I am almost finished reading this entertaining book. The sub-title is “An (Unlikely) Theory of Globalization” and Foer looks at the two competing forces of globalization and tribalism. I am very interested in the tribalism aspect of soccer, especially when he begins the book here in Belgrade and looks at Red Star, my favorite team in the Serbian professional league.
In every country I lived, I always pick a soccer team to support. In Colombia, it was Junior of Barranquilla, in Bolivia is is Oriente Petrolero of Santa Cruz, in Australia it was the now defunct Perth Glory, and in my last post in Venezuela, baseball took the role of soccer and I supported Caribes de Oriente. So it was natural for me to select a team upon arrival in Belgrade. I am not sure what determines the team, as I usually have a choice. Part of it is the tradition and history of the club, another are the uniforms, atmosphere at the stadium, etc.Many Serbs question why I would support Red Star when they are financially unstable and in recent years, have not been very successful. I guess it is that I live in the part of Senjak neighborhood that is rabidly devoted to Red Star and the team was formed by Serbs who were against facism shortly after WWII. The club is associated more with the police and the Serbian Chetniks, than the Communist era of Tito. They are the most popular club in Belgrade, with approximately 1/2 of all Serbs supporting them. I also like the red and white color scheme over the black and white of Partizan, the rival club and the second most popular team in Belgrade.
The book is a bit dated being published is 2004, and I would like the New York Times writer Frank Foer to update each chapter. The most poignant idea Foer presents in the book is the human need to associate with a group or tribe. Humans he states, have a natural urge to associate themselves with a group, and in today’s society, the family or tribe is not relevant. Soccer clubs in many instances, fill that role and it explains the rabid enthusiasm of fans at times, even when they are not really big soccer players and do not show this allegiance in other parts of their lives. I see the appeal of this and it might be the reason I always support a local club when posted overseas. It is something that is definitely missing for most Americans. My family is spread out over the world, the USA is very large and diverse and although it somewhat gives me an affiliation, a “tribe” based on the constitution and the ideal of the freedom of the individual, it doesn’t make me feel part of an intimate group.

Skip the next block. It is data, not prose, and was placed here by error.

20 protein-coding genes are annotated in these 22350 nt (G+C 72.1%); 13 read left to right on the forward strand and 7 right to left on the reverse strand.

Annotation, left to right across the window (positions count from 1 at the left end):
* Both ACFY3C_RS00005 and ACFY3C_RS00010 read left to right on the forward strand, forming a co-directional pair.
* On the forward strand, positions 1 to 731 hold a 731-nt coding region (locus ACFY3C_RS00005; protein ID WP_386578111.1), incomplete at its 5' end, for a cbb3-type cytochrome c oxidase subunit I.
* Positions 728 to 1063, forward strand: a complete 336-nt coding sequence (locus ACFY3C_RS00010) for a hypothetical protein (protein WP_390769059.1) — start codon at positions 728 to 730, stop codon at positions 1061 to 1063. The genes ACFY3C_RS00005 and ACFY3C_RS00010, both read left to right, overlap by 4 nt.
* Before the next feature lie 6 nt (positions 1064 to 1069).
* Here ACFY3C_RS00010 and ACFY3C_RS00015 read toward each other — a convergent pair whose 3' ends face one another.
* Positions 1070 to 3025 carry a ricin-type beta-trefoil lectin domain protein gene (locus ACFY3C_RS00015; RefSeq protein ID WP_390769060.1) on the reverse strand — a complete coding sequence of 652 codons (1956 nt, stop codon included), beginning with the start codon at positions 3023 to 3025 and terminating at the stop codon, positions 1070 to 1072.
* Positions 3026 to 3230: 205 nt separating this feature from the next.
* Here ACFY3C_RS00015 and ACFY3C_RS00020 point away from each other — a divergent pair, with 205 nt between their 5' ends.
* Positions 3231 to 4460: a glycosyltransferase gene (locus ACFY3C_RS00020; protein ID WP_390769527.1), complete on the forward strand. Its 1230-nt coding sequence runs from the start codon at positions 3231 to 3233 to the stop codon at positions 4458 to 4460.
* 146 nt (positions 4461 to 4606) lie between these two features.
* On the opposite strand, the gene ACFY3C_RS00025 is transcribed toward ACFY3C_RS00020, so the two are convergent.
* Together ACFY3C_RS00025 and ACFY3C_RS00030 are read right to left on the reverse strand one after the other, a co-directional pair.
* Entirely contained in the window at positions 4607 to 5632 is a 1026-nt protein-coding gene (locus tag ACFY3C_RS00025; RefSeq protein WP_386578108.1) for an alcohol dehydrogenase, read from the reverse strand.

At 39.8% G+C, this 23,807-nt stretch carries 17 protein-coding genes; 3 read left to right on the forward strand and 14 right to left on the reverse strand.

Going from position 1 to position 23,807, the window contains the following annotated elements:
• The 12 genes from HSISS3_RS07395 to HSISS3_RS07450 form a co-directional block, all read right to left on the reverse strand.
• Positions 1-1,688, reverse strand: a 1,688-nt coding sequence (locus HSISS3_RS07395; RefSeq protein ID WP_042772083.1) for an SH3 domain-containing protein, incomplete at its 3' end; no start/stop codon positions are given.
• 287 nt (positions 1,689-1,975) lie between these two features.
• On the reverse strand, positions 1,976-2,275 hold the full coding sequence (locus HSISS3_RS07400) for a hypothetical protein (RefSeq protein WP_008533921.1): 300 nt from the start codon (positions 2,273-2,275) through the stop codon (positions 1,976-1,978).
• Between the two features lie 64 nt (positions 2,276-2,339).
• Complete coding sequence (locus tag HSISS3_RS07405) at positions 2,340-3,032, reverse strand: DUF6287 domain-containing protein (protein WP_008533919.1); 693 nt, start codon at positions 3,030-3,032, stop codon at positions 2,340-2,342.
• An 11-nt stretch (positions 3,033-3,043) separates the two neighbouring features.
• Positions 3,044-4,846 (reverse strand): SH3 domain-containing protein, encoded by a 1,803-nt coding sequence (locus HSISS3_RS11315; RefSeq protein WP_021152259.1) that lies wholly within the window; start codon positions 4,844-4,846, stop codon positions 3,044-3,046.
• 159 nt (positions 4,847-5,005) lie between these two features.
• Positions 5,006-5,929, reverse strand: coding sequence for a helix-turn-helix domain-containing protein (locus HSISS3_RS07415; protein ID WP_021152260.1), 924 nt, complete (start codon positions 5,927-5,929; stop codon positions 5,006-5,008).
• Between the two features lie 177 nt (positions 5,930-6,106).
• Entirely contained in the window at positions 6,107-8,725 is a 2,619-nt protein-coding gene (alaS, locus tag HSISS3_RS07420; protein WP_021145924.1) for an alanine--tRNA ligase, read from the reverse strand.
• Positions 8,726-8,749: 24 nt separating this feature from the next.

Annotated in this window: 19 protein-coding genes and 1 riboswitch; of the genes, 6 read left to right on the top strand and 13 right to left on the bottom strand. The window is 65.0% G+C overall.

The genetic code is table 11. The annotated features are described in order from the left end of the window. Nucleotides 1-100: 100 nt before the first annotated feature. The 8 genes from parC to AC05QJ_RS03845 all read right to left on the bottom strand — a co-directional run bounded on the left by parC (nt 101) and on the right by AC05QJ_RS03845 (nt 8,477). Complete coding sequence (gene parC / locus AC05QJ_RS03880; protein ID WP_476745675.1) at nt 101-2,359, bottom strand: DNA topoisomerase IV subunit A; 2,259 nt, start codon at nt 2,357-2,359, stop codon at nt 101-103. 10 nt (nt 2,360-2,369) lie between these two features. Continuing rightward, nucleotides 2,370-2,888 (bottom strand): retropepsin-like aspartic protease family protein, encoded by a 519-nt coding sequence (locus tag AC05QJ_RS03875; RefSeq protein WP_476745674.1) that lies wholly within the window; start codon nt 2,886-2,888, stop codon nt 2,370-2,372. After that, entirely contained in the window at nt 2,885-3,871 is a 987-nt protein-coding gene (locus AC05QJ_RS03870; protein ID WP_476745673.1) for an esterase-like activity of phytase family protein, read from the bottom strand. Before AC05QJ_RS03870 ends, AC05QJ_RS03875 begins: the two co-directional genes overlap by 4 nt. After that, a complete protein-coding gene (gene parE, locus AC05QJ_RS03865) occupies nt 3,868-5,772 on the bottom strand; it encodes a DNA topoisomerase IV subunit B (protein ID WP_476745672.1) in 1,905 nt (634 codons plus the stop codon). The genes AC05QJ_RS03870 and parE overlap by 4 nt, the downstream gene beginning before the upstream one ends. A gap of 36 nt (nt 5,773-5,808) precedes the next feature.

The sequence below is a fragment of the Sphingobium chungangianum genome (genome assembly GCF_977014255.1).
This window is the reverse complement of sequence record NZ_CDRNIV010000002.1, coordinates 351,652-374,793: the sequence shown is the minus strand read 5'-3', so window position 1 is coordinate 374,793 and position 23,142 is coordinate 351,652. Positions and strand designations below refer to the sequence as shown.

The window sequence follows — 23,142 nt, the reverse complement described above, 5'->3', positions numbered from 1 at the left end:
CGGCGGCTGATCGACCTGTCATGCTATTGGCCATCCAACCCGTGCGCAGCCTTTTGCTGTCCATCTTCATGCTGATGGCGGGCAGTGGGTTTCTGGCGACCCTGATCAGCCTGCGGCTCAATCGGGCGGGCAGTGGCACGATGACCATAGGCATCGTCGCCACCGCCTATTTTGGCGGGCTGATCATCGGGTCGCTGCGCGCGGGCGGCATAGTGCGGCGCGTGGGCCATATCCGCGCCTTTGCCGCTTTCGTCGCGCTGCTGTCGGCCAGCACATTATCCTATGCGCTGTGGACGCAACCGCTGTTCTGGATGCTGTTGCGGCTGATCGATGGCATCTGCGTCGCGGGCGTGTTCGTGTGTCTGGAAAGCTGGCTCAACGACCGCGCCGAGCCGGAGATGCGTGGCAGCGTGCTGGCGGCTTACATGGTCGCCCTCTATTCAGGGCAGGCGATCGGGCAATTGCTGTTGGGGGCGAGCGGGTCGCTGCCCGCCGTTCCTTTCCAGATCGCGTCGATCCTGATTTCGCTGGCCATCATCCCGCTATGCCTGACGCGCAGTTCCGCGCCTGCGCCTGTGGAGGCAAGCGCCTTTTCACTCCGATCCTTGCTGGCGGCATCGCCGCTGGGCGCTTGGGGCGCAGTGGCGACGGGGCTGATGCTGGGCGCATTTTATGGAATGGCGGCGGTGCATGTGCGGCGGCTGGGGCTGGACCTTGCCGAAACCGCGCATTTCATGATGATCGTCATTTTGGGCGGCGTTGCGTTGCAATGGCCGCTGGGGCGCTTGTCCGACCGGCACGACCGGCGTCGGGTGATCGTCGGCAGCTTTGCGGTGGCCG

Serbians, being part of a small ethnic group, naturally have that feeling. And with Red Star and other clubs, they also feel the comfort of the “tribe.” Foer goes into the uglier side of tribalism in the Red Star chapter. The Red Star fans are called Delije, which is a moniker given to them by the infamous Serbian soldier, Zeljko Raznatovic, “Arkan.” Historically, they called themselves Gypsies. The book details some of the fan clubs within the Delije, which can be translated as “heroes” or “warriors.” Above is a photo of one of the many fan club murals popular here in Senjak, the Ultra Boys. Around Red Star Stadium there are some interesting murals which I should do a blog post about someday. Anyway, the Red Star fans played a big part in the wars against Croatia and eventually the revolution against Milosevic, according to this book.
The book has chapters on Celtic-Ranger, Barcelona-Real Madrid, Brazilian professional soccer, etc. and they read as separate essays. I would recommend the book to any soccer fan and people interested in history and politics. On a separate note, nice to see Red Star on top of the table in the Serbian Professional League after five rounds. They defeated Javor yesterday, 1-0.